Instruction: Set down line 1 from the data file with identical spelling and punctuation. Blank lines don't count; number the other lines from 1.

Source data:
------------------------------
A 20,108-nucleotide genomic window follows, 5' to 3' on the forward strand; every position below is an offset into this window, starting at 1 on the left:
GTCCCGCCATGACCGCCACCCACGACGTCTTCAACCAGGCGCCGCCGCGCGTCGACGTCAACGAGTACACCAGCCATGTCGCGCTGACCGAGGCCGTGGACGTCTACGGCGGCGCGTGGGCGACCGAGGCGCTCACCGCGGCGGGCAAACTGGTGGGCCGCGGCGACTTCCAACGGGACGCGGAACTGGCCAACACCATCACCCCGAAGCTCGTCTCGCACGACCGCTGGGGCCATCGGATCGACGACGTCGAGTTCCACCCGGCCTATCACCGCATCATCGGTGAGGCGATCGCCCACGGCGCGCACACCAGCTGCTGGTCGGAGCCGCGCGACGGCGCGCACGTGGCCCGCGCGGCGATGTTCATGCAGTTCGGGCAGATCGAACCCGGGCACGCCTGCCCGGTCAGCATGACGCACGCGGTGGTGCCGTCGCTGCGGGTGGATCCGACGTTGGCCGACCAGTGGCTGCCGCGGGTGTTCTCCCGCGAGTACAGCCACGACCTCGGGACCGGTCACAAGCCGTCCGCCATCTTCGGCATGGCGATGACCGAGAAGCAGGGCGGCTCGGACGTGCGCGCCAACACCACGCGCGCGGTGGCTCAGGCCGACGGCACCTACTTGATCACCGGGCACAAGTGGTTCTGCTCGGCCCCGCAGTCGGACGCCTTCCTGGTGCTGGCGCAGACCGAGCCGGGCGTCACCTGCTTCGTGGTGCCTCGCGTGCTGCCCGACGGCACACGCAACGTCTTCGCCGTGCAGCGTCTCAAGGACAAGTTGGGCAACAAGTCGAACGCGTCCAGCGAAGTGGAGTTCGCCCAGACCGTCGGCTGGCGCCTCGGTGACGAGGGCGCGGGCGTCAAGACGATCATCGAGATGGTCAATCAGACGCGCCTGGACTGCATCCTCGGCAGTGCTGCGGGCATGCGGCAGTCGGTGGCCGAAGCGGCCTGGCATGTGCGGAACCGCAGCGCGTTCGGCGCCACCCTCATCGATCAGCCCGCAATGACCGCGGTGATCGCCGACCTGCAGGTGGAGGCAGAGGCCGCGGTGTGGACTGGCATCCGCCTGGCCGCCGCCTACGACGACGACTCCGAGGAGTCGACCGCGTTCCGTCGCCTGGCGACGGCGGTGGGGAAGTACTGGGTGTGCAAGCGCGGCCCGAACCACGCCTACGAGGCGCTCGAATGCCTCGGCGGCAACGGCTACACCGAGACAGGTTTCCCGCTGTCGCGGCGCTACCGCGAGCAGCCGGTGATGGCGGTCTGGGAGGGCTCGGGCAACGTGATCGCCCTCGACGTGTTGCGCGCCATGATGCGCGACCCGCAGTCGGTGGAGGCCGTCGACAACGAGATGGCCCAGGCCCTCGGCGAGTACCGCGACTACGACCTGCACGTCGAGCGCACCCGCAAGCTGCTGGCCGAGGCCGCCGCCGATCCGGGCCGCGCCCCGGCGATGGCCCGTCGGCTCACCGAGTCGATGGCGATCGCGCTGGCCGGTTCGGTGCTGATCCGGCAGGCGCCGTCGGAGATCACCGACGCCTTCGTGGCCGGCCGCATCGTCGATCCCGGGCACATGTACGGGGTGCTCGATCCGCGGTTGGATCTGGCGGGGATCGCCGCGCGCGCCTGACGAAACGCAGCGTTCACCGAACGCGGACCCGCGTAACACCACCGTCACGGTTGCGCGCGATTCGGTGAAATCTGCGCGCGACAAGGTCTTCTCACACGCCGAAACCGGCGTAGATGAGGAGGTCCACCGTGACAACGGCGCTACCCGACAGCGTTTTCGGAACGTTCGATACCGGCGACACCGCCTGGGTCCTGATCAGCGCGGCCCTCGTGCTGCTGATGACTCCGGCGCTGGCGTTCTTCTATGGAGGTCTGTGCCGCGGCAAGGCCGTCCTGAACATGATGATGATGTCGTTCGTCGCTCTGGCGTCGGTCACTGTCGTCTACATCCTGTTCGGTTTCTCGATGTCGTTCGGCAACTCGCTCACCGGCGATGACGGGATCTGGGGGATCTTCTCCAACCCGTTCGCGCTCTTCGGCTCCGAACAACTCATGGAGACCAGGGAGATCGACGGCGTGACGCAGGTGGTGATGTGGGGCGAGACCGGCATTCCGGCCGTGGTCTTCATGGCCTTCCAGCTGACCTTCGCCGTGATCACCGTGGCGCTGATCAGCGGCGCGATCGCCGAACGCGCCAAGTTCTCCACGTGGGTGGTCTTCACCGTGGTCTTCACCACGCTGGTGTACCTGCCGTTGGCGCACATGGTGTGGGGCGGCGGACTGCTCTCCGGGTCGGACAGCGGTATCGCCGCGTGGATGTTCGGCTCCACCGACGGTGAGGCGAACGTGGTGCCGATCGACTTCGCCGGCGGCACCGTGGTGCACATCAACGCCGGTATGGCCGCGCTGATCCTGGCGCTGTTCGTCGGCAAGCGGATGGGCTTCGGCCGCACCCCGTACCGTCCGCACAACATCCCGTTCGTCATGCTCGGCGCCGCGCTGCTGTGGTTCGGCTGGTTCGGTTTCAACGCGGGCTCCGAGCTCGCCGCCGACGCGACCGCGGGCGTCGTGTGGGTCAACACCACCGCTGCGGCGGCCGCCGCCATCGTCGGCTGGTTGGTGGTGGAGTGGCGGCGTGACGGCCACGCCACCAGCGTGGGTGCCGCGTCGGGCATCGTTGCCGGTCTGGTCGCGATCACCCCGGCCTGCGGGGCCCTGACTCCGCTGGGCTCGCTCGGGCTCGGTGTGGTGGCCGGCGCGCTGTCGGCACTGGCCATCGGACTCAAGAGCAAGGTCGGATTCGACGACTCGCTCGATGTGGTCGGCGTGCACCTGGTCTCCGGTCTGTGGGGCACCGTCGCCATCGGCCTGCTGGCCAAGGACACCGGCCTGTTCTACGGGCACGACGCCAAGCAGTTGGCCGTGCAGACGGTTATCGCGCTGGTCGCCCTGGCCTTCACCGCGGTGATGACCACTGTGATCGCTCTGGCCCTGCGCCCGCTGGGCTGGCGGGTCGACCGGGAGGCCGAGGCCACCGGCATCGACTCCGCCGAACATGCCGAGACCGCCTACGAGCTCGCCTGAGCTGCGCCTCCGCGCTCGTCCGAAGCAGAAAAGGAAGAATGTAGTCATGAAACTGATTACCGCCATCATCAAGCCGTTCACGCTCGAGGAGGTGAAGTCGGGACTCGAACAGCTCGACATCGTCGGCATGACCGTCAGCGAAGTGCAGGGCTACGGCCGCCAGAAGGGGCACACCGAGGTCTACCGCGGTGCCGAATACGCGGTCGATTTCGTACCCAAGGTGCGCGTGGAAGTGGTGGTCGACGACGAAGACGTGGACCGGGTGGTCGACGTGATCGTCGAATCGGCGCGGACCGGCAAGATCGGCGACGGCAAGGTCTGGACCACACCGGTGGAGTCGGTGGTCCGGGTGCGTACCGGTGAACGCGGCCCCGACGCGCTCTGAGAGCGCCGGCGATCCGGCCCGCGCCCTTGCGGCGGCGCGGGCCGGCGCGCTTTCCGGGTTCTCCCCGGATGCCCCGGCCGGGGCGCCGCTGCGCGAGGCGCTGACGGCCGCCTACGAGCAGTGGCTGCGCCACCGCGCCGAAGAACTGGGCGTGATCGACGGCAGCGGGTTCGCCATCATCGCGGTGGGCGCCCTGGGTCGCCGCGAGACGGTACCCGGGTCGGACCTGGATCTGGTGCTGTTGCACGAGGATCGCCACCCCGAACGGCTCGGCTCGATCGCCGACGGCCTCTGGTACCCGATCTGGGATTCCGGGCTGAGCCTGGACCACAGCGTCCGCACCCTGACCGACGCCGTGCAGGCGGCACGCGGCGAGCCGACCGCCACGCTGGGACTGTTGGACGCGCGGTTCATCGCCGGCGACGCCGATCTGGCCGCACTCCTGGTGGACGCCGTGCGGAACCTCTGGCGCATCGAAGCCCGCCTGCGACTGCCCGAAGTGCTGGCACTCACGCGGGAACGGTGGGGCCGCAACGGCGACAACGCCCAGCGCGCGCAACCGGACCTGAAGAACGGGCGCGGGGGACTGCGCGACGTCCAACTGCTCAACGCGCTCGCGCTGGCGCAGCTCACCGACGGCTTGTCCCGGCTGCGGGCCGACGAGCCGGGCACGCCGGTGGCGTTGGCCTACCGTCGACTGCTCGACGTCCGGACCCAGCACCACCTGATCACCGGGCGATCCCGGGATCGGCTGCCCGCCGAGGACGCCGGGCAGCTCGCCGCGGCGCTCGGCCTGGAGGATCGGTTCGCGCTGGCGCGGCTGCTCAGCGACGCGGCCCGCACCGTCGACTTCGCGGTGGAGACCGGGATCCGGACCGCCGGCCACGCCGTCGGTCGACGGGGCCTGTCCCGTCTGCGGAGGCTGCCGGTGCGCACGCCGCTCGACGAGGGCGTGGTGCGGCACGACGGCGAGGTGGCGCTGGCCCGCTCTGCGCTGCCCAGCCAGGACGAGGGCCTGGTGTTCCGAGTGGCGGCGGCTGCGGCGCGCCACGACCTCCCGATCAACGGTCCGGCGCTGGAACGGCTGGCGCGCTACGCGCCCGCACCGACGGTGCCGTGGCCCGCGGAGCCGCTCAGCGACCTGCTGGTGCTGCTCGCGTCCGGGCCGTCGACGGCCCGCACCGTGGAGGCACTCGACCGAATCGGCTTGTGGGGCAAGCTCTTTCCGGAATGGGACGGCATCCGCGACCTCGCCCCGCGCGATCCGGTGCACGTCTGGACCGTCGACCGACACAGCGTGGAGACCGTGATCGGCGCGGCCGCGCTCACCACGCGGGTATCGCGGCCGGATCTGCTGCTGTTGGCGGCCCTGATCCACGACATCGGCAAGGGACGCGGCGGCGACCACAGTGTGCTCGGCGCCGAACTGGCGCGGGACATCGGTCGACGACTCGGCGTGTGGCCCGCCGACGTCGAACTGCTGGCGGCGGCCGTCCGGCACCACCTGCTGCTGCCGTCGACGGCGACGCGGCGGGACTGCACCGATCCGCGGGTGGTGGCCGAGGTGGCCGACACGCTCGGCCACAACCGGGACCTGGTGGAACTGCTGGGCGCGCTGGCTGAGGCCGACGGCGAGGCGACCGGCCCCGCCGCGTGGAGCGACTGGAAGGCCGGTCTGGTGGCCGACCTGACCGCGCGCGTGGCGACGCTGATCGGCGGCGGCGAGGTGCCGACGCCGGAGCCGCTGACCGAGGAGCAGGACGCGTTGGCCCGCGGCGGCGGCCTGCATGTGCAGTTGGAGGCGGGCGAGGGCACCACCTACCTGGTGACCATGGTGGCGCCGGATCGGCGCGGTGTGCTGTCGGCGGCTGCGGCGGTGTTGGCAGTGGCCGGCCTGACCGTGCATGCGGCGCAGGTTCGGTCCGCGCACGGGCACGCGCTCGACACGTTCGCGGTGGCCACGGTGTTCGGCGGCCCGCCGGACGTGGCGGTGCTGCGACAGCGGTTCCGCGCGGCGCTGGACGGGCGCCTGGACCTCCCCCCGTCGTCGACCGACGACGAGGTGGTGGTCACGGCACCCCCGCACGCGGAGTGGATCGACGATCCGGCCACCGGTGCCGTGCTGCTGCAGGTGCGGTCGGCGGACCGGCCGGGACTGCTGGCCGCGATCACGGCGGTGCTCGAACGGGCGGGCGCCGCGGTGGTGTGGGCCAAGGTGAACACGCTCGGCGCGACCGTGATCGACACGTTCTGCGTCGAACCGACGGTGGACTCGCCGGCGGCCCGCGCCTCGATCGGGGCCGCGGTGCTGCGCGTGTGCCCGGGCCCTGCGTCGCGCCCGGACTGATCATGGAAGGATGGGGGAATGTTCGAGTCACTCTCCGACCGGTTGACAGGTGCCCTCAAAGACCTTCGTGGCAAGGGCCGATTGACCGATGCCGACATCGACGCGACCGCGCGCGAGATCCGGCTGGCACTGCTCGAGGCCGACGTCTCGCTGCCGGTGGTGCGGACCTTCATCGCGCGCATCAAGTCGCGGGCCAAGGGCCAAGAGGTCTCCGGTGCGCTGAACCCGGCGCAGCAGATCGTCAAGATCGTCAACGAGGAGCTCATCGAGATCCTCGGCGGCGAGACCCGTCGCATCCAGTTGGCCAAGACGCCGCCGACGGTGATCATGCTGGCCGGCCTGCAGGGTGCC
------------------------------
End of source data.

A 20,108-nucleotide genomic window follows, 5' to 3' on the forward strand; every position below is an offset into this window, starting at 1 on the left: